Build Your Startup Like Bezos: How To Think Big and Act Small
Three examples of disruptive innovation from the early stage to total industry domination
Jeff Bezos did not set out to become the king of home-delivered paperback books.
Today, when you think of Amazon, you think of it as the place to get everything you need — right now. But it wasn’t always this way. At one point, Bezos had his mind fully focused on shipping books. Everything that came later was the result of a common but complex startup strategy of thinking big and acting small.
I’ll use Amazon as the late-stage example for using the think-big-act-small strategy — like a cake I baked earlier to show you the gorgeous final product. And I’ll use two of my own startup experiences to show you how to bake the cake, and start thinking big and acting small right now.
From Books To Those Little Creamer Cups
Right before I sat down to write this article, I had just placed an order on Amazon Prime for coffee pods and those little creamer cups (an indulgence). Both arrived at my door less than 90 minutes later — before I finished my first draft.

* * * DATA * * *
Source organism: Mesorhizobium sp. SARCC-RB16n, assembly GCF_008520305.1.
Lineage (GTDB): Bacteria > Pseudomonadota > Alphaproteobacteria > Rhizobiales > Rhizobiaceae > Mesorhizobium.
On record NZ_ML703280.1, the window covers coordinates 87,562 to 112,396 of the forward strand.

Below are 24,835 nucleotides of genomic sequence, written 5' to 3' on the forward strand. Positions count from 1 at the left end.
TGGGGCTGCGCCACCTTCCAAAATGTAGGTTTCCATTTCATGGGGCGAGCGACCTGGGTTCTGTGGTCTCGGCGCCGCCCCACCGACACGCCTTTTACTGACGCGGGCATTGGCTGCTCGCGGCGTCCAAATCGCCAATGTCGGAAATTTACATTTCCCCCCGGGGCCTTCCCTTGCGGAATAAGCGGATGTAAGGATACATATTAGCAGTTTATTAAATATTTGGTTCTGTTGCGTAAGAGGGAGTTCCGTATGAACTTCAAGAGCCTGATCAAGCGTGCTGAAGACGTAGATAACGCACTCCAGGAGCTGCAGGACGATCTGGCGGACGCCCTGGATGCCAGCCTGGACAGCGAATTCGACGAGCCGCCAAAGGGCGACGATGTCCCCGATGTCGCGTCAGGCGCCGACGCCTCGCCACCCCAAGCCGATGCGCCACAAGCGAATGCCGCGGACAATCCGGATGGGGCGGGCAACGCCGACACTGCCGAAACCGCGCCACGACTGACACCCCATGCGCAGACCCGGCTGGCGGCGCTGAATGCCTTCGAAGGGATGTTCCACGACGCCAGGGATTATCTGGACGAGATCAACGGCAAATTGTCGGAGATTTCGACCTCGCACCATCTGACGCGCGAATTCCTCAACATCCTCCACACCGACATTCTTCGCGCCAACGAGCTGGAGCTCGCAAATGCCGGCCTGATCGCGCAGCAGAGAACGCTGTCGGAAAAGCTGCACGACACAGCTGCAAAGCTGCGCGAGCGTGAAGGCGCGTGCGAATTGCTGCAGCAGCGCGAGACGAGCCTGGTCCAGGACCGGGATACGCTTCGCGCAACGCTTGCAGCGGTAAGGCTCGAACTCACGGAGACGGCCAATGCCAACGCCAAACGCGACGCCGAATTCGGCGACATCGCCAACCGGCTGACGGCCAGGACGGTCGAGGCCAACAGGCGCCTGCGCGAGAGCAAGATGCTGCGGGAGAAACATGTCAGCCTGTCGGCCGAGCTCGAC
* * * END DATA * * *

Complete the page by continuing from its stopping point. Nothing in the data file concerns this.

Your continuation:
I can picture Jeff Bezos, circa 1994, thinking, “Joe is writing. He needs his coffee. Not in five days or even two days. He needs it now. That’s how I’m going to make him and everyone else a customer for life. It’s worth the extra spend to make it happen.”
It most definitely cost Amazon more money to fulfill my order than I paid, and it’s not a mistake, and it’s not random loss leadership. I ordered golf gloves too (Amazon does everything!) and those won’t be here until tomorrow. But the coffee and the creamer cups got here right now.
What blows my mind is the creamer cups. That’s next level data gathering and planning.
“Coffee? Right now? We can do that. But doesn’t he take it with a little splash of cream? We better make that available right now too.”
This is a micro example of the end result of a startup strategy that made the company massively successful by thinking big and acting big.